Macrophages are an important category of immune cells that patrol our body to find and destroy pathogens, often by swallowing them whole - a process known as phagocytosis. A recent study by researchers at the Indian Association for the Cultivation of Science (IACS), Kolkata, has discovered how the physical properties of macrophages change in response to phagocytosis and how this, in turn, affects their function.
The Marie Skłodowska-Curie Individual Fellowships provide an opportunity for Indian life science researchers to grow their career by funding their postdoctoral studies in Europe. In this article Zill-e-Anam highlights the salient features of this scheme and how to apply. The deadline to apply for the current cycle is on 9th September 2020.
One of the reasons why viral infections can be difficult to treat is the high mutation rate displayed by many viruses, which can sometimes allow them to evade our immune systems and develop resistance to drugs. In this article, Shivani looks into the evidence gathered by scientists around the world on mutations in the genome of SARS-CoV-2, the virus that causes COVID-19.
The COVID-19 pandemic has set off a wave of research activities across the world, aimed at finding clues that would allow us to design effective therapeutics and vaccines. In one such effort, a team of researchers from the Indian Institute of Technology, Kanpur, have initiated a study into the molecular dynamics of the process via which the novel coronavirus attaches to cells of the human respiratory system.
In one of India's first student-led scientific conferences, Hy-Sci (Hyderabad Science) 2019 brought together graduate students, researchers, and science professionals on a single platform to discuss science as well as to deliberate on the scientific ecosystem in India.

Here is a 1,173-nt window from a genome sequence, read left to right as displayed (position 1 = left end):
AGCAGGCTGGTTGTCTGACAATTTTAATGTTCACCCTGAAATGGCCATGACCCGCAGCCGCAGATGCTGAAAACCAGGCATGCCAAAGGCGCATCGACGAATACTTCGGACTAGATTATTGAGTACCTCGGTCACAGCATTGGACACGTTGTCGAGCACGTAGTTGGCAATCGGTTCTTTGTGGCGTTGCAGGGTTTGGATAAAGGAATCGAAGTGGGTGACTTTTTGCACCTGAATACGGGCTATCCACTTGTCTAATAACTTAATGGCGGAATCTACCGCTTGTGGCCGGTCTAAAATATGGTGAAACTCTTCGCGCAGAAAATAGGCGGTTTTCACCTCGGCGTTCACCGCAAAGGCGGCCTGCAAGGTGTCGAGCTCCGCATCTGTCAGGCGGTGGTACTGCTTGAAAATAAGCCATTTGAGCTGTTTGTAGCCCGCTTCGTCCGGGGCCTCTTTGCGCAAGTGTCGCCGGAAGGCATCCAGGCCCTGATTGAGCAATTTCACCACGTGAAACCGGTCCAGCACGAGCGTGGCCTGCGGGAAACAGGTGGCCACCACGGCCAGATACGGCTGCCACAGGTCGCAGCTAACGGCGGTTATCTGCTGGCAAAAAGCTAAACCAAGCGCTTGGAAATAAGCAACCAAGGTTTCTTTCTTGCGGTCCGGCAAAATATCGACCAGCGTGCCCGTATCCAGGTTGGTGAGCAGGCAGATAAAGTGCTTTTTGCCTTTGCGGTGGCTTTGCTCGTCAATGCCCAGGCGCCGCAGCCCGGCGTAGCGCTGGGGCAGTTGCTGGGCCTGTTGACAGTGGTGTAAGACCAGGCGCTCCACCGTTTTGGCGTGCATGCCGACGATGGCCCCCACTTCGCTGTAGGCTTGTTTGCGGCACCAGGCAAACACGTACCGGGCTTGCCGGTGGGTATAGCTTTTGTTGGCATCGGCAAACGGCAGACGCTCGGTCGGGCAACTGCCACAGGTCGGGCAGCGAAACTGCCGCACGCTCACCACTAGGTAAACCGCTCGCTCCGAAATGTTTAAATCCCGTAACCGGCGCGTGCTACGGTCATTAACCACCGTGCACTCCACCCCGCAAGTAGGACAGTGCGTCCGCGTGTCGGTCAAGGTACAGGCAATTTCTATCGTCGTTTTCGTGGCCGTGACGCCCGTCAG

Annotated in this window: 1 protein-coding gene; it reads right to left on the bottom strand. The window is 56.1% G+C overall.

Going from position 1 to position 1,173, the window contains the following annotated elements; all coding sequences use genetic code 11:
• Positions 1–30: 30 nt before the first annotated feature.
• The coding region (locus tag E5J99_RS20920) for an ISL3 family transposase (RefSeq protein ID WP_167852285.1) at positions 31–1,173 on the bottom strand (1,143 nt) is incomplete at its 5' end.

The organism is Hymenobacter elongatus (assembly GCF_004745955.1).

Tuberculosis is an infectious disease that kills lakhs of Indians every year. Early detection of the disease is key to administering treatment; however, this has been hampered by the fact that current diagnostic techniques are often costly and time-consuming. Now, researchers from the Indian Institute of Science, Bengaluru, have come up with an inexpensive paper-based diagnostic device for tuberculosis detection.
As the problem of antibiotic resistance mounts worldwide, there is a pressing need for identifying and testing novel drug targets. Recently, a team of researchers from the Indian Institute of Science Education and Research (IISER), Pune, and the Central Drug Research Institute (CSIR-CDRI), Lucknow, has identified a protein pathway in an antibiotic-resistant bacterial strain which can be targeted using a small molecule to effectively kill the bacteria.